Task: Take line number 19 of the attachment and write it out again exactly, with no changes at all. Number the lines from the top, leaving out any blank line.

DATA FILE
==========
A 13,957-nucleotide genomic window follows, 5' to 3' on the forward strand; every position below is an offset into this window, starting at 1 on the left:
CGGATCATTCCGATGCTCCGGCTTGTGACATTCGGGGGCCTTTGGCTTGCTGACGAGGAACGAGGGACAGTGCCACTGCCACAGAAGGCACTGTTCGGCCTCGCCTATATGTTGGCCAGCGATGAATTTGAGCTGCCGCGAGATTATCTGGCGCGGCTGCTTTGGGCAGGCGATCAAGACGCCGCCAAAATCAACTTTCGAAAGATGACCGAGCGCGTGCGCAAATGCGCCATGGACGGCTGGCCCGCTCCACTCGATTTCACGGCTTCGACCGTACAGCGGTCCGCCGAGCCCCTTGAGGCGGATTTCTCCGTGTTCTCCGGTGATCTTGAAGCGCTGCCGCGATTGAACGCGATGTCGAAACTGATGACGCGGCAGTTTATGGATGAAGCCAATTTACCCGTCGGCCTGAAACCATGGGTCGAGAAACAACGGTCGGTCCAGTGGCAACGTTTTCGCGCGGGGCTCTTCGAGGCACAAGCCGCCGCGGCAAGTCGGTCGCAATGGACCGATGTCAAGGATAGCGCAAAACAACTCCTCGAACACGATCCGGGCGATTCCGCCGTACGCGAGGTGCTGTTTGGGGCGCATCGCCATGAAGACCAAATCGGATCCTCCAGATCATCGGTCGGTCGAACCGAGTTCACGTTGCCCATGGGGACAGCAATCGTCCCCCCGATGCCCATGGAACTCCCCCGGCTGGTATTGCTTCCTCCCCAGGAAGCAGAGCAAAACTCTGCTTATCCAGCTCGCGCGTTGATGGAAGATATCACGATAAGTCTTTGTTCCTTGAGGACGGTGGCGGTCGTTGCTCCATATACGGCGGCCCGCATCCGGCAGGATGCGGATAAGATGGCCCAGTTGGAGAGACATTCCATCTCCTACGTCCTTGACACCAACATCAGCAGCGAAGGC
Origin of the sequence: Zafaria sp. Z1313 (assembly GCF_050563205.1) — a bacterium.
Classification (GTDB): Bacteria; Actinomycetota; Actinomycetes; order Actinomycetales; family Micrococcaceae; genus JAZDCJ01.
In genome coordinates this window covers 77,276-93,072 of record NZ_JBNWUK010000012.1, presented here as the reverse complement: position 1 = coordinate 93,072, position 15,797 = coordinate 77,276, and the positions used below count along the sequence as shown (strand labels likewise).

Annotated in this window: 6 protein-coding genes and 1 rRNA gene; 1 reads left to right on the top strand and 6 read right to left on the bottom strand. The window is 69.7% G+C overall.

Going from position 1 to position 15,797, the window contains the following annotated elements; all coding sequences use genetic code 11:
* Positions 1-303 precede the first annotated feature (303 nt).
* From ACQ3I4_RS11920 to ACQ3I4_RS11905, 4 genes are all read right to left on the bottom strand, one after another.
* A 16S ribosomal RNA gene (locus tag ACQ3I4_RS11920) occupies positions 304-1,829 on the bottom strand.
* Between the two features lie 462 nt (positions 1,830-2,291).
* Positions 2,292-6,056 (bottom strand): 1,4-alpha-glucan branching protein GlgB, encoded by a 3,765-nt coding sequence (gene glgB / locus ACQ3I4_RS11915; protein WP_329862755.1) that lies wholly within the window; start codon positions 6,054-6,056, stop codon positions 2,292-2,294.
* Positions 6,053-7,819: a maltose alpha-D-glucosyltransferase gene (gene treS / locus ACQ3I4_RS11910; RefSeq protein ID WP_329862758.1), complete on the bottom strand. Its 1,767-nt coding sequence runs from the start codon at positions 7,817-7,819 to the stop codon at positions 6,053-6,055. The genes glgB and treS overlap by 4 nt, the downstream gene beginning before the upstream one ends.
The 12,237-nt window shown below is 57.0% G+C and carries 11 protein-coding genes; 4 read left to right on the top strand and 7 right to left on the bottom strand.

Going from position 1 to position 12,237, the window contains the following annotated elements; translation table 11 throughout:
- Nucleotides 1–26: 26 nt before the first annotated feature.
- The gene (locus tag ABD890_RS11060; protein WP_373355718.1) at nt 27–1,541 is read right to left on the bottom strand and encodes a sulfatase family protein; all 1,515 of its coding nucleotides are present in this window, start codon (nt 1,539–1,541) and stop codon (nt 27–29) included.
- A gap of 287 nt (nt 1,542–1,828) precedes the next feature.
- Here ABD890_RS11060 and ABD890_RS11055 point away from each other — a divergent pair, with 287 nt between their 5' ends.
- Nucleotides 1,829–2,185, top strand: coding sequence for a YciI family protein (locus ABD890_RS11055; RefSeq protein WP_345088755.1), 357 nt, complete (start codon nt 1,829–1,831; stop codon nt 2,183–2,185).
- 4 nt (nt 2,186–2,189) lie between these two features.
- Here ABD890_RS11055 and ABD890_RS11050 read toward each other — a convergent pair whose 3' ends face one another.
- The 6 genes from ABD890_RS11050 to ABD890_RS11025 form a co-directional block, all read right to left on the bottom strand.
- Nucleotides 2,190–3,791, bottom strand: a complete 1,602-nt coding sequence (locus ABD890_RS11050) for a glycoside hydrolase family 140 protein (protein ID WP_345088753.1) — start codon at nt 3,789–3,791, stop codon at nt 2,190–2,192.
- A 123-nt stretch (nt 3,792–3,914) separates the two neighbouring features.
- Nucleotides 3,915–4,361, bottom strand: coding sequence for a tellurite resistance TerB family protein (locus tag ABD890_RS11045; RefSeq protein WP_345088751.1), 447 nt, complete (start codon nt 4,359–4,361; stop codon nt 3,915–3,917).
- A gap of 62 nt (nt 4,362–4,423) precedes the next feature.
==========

- Here ABD890_RS11060 and ABD890_RS11055 point away from each other — a divergent pair, with 287 nt between their 5' ends.